A View From the Bridge by Arthur Miller

view-bridgeAnother tragic dramatic masterpiece from Arthur Miller. I read Death of a Salesman and The Crucible in school; I am hoping to see this one produced onstage soon, so I picked up A View From the Bridge, and it was as great as the others.

Eddie lives in an Italian neighborhood of New York City with his wife Beatrice and Beatrice’s orphaned niece Catherine (Katie). Beatrice’s cousins are coming over illegally from an impoverished town in Italy, to work on the docks and raise money to send back home. The elder, Marco, has a wife and three children to support. The younger, Rodolpho, catches the eye of the teenaged Catherine, who Eddie loves perhaps more than is appropriate. There are oblique references to Eddie and Beatrice’s sex life having suffered lately, and also to Rodolpho being a bit effeminate for Eddie’s tastes. Financial and sexual tensions arise and the ending is not happy.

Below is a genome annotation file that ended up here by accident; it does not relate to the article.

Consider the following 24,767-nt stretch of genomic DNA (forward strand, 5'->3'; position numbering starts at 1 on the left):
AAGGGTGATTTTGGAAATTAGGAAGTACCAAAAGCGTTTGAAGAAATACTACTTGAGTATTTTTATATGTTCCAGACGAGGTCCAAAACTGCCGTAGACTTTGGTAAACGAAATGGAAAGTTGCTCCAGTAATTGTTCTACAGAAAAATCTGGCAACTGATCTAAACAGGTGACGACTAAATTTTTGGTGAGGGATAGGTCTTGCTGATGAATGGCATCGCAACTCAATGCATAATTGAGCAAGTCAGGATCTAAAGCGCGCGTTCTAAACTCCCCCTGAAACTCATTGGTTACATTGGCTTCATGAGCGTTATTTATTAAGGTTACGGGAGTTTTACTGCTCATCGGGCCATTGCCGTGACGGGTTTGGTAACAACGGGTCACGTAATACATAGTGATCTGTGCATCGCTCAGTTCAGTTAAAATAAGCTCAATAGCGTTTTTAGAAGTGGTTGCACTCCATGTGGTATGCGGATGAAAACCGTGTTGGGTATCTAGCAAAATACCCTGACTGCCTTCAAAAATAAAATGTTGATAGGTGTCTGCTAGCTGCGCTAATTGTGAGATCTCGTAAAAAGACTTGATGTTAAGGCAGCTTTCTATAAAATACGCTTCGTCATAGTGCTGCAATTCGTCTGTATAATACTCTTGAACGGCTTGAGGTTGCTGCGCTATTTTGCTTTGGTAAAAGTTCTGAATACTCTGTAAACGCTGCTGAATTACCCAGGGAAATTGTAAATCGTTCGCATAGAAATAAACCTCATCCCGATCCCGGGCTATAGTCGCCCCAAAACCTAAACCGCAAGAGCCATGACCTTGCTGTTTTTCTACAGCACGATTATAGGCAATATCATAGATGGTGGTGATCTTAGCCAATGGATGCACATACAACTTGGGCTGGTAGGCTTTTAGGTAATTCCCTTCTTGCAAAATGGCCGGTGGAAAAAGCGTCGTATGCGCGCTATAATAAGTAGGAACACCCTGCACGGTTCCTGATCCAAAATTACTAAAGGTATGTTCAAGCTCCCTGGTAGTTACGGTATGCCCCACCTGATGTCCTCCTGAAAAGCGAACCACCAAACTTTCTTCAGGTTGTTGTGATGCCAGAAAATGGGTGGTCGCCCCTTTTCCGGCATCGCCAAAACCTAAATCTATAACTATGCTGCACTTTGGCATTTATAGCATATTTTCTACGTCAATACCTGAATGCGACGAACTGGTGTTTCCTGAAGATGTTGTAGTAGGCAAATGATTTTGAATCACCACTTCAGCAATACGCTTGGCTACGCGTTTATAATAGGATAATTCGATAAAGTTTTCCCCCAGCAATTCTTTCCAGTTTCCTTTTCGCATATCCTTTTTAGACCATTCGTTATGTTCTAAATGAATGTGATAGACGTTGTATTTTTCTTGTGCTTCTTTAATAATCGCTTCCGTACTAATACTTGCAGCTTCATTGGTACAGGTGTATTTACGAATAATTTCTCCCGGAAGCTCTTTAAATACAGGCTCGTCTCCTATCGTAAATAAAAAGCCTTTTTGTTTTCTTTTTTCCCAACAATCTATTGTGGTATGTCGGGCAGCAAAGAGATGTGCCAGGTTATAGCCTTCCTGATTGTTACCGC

The building tension in this unassuming domestic setting reminds me of Tennessee Williams and The Glass Menagerie, a play I should read again someday. The working-class frustrations of Eddie, a longshoreman, feel familiar to me from other Miller plays. Themes include the concept of “rats”, or those who tell tales; loyalty and secret-keeping; and the machismo of the docks, not to mention obsessive love. The View From the Bridge is a powerful, emotionally moving classic tragedy, and I can’t wait to see it on the stage.

Rating: 8 coffees.

One Response

  1. […] recently reviewed A View From the Bridge in preparation for this performance, which like Treasure Island was performed onstage in London, […]

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